Oklahoma Local News

  • Poll: Will OKC residents support a new NBA arena if Thunder helps to pay for it? [The Oklahoman]
  • Vacant school board seat brings Tulsa school board back together on Friday [Tulsa World]

Quote of the Day

“We’re finding people moving here from the quote unquote liberal states because of their policies. It’s not for everybody. If this is not who you are, great, you don’t have to live in our state.”

– Gov. Kevin Stitt addressing whether efforts to attract new residents to Oklahoma would alter its political identity [New York Times]

Number of the Day

$2.5 billion

Amount of money Tulsa needs to invest in housing over the next decade to meet demand for housing across all economic spectrum to address housing equity. This include 12,900 housing units of all types and price points, with a current pent-up demand for 4,000 units. [Housing Solutions of Tulsa via Tulsa World] | [Tulsa Citywide Housing Assessment, PDF]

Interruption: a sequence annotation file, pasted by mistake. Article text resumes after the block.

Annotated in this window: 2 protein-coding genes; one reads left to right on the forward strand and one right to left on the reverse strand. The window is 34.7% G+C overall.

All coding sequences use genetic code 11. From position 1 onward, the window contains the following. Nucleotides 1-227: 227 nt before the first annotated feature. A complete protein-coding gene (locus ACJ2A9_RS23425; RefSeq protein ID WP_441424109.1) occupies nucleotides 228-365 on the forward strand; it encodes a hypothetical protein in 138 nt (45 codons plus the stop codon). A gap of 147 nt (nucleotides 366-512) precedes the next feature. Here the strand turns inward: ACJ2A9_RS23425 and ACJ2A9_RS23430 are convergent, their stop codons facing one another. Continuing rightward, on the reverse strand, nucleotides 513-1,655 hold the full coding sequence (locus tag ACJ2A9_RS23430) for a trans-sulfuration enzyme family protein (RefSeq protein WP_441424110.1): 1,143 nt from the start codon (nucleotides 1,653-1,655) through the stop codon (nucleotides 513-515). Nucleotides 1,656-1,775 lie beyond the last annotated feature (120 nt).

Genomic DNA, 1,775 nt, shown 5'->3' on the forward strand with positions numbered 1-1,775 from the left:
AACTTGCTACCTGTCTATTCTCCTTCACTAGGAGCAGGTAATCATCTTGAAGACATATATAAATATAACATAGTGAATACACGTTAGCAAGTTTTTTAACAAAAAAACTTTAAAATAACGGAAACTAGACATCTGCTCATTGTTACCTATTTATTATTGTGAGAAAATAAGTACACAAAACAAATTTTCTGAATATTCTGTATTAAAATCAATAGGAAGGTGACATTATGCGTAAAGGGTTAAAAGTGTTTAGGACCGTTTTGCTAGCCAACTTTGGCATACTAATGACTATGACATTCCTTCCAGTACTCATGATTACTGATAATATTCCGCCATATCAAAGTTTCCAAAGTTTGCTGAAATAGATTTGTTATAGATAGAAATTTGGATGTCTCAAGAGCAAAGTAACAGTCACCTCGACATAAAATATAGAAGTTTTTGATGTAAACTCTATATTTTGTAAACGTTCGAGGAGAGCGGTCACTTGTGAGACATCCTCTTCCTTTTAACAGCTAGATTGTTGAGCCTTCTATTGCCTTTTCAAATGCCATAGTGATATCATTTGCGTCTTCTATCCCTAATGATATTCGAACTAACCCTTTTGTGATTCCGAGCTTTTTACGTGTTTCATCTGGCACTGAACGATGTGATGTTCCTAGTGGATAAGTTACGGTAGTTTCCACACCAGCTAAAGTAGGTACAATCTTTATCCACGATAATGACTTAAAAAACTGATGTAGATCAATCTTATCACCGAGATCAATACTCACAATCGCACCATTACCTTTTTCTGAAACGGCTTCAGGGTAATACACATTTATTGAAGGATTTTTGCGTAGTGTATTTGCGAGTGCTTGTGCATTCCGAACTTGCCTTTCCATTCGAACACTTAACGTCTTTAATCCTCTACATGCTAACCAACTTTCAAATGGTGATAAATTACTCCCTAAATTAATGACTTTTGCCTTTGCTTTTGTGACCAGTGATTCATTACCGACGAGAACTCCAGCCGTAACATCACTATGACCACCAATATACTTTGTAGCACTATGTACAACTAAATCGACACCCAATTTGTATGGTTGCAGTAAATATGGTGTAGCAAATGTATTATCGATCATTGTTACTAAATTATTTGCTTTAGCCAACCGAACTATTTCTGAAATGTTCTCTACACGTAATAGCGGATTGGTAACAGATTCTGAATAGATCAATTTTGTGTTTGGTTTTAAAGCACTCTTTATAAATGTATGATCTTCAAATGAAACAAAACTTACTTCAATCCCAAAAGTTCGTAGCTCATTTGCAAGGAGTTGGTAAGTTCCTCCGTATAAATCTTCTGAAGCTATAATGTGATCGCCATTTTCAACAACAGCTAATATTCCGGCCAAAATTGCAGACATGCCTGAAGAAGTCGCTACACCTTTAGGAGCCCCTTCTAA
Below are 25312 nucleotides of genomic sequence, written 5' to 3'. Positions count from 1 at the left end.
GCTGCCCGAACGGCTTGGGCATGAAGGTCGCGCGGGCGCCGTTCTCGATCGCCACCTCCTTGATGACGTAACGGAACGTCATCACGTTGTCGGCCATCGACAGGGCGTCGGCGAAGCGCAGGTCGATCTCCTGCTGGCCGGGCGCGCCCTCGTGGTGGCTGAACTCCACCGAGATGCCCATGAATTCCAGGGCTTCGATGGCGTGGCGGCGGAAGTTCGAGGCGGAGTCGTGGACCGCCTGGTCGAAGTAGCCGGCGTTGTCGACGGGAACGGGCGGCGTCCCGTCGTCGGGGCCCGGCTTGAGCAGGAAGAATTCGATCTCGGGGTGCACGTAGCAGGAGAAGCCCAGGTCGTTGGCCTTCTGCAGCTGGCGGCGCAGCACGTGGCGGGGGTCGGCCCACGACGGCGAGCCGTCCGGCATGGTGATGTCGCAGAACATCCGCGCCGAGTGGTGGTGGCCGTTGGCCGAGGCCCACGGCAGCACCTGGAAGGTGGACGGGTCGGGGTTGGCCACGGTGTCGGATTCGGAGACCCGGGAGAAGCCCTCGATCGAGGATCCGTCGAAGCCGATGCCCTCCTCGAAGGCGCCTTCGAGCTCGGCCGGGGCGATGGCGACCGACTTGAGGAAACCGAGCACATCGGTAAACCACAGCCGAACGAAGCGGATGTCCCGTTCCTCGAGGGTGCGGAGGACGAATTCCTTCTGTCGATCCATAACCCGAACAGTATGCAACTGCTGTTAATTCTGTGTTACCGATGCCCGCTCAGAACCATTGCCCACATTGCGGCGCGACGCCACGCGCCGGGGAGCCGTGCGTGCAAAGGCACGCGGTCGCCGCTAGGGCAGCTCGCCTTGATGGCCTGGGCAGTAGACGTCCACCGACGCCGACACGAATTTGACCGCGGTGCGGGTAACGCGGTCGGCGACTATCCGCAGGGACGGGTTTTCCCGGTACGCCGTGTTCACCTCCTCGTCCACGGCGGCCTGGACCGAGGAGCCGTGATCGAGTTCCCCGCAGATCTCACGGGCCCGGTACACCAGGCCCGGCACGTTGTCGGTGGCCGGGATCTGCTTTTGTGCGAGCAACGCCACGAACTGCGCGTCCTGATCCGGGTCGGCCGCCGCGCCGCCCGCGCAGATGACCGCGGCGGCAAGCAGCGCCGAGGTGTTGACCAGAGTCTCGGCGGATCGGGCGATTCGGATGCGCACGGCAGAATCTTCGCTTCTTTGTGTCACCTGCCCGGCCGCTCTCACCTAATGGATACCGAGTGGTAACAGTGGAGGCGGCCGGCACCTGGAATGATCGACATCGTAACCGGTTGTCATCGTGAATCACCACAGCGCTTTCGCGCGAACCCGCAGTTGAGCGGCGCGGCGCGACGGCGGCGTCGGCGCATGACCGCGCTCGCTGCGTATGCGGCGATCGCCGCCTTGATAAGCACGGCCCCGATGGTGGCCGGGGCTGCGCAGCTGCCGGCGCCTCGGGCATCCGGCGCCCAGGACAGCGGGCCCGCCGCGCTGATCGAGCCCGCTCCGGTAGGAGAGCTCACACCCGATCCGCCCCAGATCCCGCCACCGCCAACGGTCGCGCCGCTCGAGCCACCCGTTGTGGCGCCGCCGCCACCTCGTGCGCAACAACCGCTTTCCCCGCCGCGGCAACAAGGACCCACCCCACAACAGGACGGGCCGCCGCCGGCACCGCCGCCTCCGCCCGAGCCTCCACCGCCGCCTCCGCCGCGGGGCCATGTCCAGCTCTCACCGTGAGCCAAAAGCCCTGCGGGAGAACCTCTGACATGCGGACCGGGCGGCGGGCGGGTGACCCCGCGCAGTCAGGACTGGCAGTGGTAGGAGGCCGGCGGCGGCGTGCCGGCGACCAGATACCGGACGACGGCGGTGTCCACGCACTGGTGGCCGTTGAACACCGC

Policy Note

How Much Do You Know about Homelessness in America? (interactive): Homelessness is pervasive in communities across the United States. This interactive quiz will help determine how much you understand the causes of — and solutions to — one of the nation’s most pressing challenges. [Urban Institute]

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Hana Saad joined OK Policy in August 2022 as the Communications and Operations Fellow. She graduated from the University of Tulsa with degrees in Media Studies and English and is part of Phi Beta Kappa, an academic honor society. At TU, Hana regularly wrote for The Collegian and was the Co-Editor of the Stylus Journal of Art and Writing. She also serves on the team at Puppy Haven Rescue to help in their mission of saving rescue dogs across Oklahoma. Hana is eager to learn more about public policy in Oklahoma and use her skills to support the OKP work to build a more equitable state. In her free time, she loves to read fiction and poetry, walk her dog, and make copious cups of tea.